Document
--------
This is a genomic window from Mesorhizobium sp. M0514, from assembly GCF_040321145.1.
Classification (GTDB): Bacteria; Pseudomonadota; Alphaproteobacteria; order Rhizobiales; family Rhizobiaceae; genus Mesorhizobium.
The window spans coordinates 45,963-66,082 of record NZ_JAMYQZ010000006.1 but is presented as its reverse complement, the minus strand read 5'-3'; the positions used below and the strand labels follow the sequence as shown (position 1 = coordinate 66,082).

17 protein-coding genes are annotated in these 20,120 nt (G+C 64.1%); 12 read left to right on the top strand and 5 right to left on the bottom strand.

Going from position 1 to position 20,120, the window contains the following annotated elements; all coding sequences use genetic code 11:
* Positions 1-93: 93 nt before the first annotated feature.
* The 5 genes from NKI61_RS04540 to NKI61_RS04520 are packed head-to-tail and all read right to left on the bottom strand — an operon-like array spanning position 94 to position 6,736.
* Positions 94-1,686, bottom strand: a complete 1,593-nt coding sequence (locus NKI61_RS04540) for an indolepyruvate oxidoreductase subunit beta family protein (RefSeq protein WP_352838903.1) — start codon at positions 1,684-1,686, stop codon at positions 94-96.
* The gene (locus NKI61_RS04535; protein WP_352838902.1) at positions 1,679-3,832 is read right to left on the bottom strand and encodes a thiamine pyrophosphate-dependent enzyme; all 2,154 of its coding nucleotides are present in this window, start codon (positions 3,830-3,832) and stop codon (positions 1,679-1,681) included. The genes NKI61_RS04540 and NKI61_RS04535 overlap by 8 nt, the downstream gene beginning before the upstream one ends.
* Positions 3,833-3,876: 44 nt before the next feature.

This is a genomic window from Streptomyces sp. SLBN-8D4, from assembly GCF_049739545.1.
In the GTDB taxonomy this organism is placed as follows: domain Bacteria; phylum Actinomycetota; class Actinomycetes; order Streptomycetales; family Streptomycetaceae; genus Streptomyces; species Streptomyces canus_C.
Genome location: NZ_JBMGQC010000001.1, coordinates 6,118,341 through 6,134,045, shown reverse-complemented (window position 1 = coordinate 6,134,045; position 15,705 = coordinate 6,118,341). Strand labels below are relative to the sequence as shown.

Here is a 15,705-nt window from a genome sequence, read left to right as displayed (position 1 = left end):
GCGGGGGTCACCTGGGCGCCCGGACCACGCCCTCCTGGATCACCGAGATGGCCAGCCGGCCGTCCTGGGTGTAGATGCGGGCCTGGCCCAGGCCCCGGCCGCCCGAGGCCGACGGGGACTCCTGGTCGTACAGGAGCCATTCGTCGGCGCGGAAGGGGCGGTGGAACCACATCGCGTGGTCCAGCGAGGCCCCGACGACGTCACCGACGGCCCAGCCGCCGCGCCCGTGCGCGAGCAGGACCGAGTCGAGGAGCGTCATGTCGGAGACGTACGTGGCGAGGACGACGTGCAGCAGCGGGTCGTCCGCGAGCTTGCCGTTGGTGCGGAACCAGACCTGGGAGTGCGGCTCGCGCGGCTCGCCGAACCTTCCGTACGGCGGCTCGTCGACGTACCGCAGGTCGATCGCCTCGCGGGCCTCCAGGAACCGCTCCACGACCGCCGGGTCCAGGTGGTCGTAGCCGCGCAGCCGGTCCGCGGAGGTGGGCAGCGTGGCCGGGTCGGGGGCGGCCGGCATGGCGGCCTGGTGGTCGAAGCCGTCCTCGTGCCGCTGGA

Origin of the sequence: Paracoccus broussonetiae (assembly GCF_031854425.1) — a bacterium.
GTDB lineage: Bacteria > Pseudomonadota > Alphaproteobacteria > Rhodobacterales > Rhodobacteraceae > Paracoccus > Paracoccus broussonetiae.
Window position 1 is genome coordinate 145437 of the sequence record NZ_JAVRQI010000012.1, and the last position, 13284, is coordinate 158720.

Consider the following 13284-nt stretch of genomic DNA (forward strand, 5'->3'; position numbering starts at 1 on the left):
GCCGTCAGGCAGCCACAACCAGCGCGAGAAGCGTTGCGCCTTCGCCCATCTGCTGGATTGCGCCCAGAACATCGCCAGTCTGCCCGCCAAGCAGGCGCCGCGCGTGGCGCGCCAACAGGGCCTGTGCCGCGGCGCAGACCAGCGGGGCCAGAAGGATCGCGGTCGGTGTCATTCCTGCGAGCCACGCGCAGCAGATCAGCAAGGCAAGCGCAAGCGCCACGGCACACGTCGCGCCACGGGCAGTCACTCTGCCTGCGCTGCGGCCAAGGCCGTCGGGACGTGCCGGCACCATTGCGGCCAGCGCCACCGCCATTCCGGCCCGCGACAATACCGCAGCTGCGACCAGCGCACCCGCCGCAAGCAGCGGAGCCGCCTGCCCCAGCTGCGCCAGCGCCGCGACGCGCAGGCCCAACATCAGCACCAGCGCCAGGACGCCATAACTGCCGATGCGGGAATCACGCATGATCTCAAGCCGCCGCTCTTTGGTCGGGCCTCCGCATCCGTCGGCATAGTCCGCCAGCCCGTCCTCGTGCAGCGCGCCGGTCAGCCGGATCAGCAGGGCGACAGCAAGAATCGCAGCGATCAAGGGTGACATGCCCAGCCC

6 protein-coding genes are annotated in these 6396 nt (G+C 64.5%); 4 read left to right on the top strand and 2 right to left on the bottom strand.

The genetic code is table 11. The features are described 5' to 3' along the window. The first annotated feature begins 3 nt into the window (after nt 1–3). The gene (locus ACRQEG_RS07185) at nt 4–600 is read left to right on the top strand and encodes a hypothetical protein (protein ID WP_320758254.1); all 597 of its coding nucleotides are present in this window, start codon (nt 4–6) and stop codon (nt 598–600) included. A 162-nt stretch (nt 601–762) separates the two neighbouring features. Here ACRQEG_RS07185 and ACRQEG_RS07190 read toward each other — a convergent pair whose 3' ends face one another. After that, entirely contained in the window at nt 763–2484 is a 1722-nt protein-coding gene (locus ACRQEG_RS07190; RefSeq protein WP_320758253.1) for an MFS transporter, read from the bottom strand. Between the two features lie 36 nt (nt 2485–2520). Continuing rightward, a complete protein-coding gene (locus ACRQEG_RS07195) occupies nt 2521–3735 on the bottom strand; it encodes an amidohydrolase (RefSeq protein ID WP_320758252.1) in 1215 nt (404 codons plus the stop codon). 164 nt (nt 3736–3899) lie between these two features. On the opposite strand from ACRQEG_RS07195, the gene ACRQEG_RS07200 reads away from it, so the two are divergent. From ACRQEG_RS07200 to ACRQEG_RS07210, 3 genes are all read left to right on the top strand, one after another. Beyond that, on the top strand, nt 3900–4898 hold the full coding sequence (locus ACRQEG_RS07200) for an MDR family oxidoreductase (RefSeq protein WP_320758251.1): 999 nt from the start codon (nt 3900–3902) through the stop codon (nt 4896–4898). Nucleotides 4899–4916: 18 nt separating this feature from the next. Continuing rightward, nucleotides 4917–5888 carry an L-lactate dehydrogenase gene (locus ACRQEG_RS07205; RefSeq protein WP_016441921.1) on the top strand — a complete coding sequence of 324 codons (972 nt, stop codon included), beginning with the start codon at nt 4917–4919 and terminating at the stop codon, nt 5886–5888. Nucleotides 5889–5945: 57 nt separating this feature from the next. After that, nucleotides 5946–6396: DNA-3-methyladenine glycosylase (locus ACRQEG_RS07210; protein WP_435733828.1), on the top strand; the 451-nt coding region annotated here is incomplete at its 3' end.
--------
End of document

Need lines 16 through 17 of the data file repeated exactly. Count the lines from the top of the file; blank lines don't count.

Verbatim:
Origin of the sequence: Paracoccus broussonetiae (assembly GCF_031854425.1) — a bacterium.
GTDB lineage: Bacteria > Pseudomonadota > Alphaproteobacteria > Rhodobacterales > Rhodobacteraceae > Paracoccus > Paracoccus broussonetiae.